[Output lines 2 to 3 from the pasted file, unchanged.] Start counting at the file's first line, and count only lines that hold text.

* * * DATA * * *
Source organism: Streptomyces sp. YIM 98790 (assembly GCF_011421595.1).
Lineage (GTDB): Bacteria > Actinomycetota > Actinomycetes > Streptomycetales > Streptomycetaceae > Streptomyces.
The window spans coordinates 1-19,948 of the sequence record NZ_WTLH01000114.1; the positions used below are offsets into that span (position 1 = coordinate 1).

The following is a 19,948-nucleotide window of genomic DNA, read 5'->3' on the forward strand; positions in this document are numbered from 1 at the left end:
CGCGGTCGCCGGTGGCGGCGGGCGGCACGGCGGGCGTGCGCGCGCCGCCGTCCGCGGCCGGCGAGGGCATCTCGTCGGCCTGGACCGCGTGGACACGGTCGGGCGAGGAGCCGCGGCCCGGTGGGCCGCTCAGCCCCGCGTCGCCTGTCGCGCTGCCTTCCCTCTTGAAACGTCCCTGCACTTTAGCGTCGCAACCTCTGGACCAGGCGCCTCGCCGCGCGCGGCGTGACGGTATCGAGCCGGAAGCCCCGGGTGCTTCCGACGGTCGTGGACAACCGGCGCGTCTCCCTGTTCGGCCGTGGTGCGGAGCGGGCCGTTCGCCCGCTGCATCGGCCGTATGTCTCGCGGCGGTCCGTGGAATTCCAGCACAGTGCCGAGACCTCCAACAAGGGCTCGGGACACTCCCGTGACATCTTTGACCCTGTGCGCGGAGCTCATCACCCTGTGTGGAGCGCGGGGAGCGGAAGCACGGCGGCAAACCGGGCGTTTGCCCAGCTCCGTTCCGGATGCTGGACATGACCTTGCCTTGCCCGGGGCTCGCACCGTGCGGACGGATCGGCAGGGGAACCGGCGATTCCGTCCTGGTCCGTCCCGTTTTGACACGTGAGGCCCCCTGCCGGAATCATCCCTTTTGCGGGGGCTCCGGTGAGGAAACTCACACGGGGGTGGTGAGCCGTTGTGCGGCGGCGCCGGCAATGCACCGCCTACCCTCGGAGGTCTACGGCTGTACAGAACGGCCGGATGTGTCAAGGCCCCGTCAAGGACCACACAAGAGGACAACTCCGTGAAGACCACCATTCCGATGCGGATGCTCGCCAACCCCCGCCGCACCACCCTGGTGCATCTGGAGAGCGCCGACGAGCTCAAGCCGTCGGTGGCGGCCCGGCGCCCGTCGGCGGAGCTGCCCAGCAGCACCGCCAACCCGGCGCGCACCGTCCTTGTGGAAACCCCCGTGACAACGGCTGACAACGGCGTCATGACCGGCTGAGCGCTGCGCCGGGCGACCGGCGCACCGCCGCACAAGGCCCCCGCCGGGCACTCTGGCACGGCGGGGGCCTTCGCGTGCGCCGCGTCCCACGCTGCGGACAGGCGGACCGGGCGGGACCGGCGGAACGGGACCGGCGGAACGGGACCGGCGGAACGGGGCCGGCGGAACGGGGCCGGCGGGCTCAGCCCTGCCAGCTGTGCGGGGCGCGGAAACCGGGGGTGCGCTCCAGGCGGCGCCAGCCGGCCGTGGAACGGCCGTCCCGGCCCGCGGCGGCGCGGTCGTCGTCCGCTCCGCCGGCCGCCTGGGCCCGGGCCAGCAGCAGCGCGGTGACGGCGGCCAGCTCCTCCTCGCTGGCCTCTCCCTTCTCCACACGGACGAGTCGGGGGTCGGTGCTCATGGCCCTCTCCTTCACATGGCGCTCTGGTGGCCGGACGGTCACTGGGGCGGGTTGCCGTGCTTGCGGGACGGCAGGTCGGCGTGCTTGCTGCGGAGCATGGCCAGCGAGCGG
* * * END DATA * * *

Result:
Lineage (GTDB): Bacteria > Actinomycetota > Actinomycetes > Streptomycetales > Streptomycetaceae > Streptomyces.
The window spans coordinates 1-19,948 of the sequence record NZ_WTLH01000114.1; the positions used below are offsets into that span (position 1 = coordinate 1).